The online event will start at 2pm on Youtube live, and include seminal musicians Peter Hook of Joy Division and New Order fame and 808 State co-founder Graham Massey, Liam Ogburn from the hotly tipped band ‘Working Mens Club’, leading venue and festival operator Aaron Mellor, Teresa Moore from a Greener Festival to be chaired by Tony Rigg.  

The occasion marks the launch of a new book called ‘The Future of Live Music’ published by Bloomsbury, co-edited by UCLan’s Tony Rigg, Ewa Mazierska and Les Gillon.  The book explores many of the dimensions of live music and features an international cast of contributions who will be discussing their chapters at the event.

Volume 22 of Ethnomusicology Review

Volume 22 of Ethnomusicology Reviewhttps://ethnomusicologyreview.ucla.edu/journal/volume/22-0

Introduction

by the editors Samuel Lamontagne and Tyler Yamin

Invited Article:

-The Anthropocene and Music Studies

  by Jim Sykes

Peer-reviewed Articles:

-The (Musical) Performance at Stake: An Ethnomusicological Review

  by Anthony Gregoire

-The Role of Tone-colour in Japanese Shakuhachi Music

  by Nick Bellando and Bruno Deschenes

-The Forging of Musical Festivity in Baloch Muscat: From Arabian Sea Empire      to Gulf Transurbanism to the Pan-Tropical Imaginary

  by George Murer

We’d also like to remind you that the deadline for our Volume 23 is March 23.

For more information: https://ethnomusicologyreview.ucla.edu/content/call-papers-ethnomusicology-review-volume-23

Transmedia Directors

Carol Vernallis, Holly Rogers and Lisa Perrott are happy to announce the second book in their Bloomsbury book series, New Approaches to Music, Sound and Media (https://www.bloomsbury.com/uk/series/new-approaches-to-sound-music-and-media/)

Transmedia Directors: Artistry, Industry and New Audiovisual Aesthetics, edited by Carol, Holly and Lisa, focuses on artist-practitioners who work across media, platforms and disciplines, including film, television, music video, commercials and the internet. Working in the age of media convergence, today’s em/impresarios project a distinctive style that points toward a new contemporary aesthetics. The media they engage with enrich their practices – through film and television (with its potential for world-building and sense of the past and future), music video (with its audiovisual aesthetics and rhythm), commercials (with their ability to project a message quickly) and the internet (with its refreshed concepts of audience and participation), to larger forms like restaurants and amusement parks (with their materiality alongside today’s digital aesthetics). These directors encourage us to reassess concepts of authorship, assemblage, transmedia, audiovisual aesthetics and world-building.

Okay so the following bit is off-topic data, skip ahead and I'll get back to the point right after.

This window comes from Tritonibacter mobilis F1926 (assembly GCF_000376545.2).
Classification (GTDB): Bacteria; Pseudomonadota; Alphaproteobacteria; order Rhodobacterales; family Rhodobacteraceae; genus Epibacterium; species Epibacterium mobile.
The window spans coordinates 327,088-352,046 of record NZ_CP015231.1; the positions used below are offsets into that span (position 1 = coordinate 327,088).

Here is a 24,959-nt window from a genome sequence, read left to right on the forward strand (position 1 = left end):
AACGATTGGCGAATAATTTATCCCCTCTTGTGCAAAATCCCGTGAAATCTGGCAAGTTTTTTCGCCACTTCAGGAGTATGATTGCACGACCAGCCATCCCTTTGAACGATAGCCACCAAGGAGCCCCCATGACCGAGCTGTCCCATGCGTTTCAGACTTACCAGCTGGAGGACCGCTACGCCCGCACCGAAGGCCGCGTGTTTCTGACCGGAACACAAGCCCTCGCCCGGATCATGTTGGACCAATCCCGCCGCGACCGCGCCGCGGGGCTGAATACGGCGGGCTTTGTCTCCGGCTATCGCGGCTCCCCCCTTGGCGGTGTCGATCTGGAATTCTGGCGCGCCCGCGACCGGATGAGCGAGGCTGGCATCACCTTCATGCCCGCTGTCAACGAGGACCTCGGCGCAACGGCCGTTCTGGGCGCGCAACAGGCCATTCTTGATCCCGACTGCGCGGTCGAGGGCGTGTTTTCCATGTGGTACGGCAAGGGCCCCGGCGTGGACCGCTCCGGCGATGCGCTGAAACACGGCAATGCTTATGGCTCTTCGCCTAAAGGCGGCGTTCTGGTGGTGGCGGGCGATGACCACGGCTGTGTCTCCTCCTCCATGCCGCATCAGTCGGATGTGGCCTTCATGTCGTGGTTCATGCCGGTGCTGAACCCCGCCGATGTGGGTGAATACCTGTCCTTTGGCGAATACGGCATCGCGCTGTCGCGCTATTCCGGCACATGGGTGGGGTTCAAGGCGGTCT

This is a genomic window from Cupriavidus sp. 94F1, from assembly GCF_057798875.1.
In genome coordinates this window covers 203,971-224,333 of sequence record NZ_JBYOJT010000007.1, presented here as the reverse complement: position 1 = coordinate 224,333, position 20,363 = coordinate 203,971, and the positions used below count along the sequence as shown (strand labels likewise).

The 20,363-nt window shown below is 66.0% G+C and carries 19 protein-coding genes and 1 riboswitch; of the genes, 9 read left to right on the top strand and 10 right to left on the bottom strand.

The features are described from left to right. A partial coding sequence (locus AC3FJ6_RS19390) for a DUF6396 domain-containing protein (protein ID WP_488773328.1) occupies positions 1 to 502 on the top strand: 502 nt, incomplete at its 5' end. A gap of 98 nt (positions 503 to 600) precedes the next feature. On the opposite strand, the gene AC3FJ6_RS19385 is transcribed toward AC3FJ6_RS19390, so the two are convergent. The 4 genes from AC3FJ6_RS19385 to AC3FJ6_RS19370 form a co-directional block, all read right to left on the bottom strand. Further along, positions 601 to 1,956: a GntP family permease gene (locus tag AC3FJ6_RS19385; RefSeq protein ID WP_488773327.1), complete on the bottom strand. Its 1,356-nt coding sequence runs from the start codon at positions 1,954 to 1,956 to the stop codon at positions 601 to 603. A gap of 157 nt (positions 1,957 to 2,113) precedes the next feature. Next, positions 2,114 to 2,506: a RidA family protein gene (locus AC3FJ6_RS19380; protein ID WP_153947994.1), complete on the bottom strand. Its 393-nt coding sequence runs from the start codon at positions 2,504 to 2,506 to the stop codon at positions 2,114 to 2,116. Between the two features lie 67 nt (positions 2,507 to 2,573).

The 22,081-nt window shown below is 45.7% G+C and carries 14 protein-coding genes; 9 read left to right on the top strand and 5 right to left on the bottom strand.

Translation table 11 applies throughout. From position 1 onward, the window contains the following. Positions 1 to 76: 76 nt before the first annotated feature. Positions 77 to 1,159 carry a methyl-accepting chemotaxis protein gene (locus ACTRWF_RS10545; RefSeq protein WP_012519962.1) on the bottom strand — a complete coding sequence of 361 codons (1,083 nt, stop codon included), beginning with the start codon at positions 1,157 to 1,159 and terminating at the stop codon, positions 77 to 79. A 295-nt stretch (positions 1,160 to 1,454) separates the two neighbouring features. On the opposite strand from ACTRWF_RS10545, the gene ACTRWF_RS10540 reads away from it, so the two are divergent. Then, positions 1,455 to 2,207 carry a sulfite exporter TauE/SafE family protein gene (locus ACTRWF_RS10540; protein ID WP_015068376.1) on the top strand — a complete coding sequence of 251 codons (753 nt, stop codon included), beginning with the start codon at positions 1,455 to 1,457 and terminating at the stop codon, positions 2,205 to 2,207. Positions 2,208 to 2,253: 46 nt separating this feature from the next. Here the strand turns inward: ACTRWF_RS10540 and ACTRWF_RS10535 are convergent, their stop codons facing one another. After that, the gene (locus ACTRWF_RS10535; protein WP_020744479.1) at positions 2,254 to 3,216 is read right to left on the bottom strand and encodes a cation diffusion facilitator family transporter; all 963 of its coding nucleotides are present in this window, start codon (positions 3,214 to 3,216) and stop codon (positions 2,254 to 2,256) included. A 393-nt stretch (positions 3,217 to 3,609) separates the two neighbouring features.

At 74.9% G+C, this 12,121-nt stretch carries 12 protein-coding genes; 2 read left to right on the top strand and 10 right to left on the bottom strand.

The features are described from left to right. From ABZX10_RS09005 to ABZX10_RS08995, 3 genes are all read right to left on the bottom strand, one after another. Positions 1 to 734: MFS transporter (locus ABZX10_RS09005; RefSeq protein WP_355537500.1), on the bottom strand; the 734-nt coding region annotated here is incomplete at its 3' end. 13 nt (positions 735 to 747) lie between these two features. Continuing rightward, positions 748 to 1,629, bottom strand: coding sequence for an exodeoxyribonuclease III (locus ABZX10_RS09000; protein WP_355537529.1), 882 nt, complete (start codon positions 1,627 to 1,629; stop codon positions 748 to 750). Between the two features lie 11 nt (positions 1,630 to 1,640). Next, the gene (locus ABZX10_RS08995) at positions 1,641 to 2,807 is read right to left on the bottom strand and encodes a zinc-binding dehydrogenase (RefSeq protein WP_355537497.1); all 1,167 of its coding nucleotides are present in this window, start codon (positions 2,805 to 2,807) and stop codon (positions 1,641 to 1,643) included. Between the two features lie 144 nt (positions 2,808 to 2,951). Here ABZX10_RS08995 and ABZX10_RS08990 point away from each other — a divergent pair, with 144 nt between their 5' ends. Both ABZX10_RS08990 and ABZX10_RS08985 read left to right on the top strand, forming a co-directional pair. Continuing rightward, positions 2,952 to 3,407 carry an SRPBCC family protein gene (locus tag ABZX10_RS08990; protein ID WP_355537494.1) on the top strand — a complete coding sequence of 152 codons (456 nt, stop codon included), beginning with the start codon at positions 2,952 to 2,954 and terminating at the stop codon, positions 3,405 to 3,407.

Providing a vital resource for scholars and practitioners, this collection weaves together insights about artist-practitioners’ collaborative processes as well as strategies for composition, representation, subversion and resistance. Directors and practitioners discussed include David Lynch, Barry Jenkins, Wes Anderson, Sofia Coppola, Michael Bay, David Fincher, Bong Joon-ho and Lars von Trier; musicians and music-video/film directors David Bowie, Floria Sigismondi, Jess Cope, Dave Meyers, Emil Nava and Sigur Rós; and Instagram and new media personality Jay Versace.

Other titles in the series:

Áine Mangaoang, Dangerous Mediations: Pop Music in a Philippine Prison Video

Forthcoming titles include:

Nicola Dibben, Biophilia

Cat Hope and Ryan Ross Smith, Animated Music Notation

Alex Jeffrey, Popular Music and Narrativity

Lutz Koepnick, Resonant Matter

Lisa Perrott, David Bowie in Music Video

Nick Prior, Assembling Virtual Idols

Carol Vernallis, Selmin Kara and Holly Rogers, CyberMedia

Nabeel Zuberi, Popular Music, Race and Media since 9/11

If you would like to submit a proposal to the series, please email us:

Cvernall@stanford.edu

h.rogers@gold.ac.uk

lisa.perrott@waikato.ac.nz

Popular Music History news

We’re pleased to announce two new issues of Popular Music History:

11(3) General Issue

This issue has two articles on Rush, particularly apt given the recent death of Neil Peart. Just as importantly, tribute is paid to Dave Laing, and we thank Adam Behr and Martin Cloonan for their permission to reprint earlier takes on Dave’s career, and his qualities as a valued research comrade.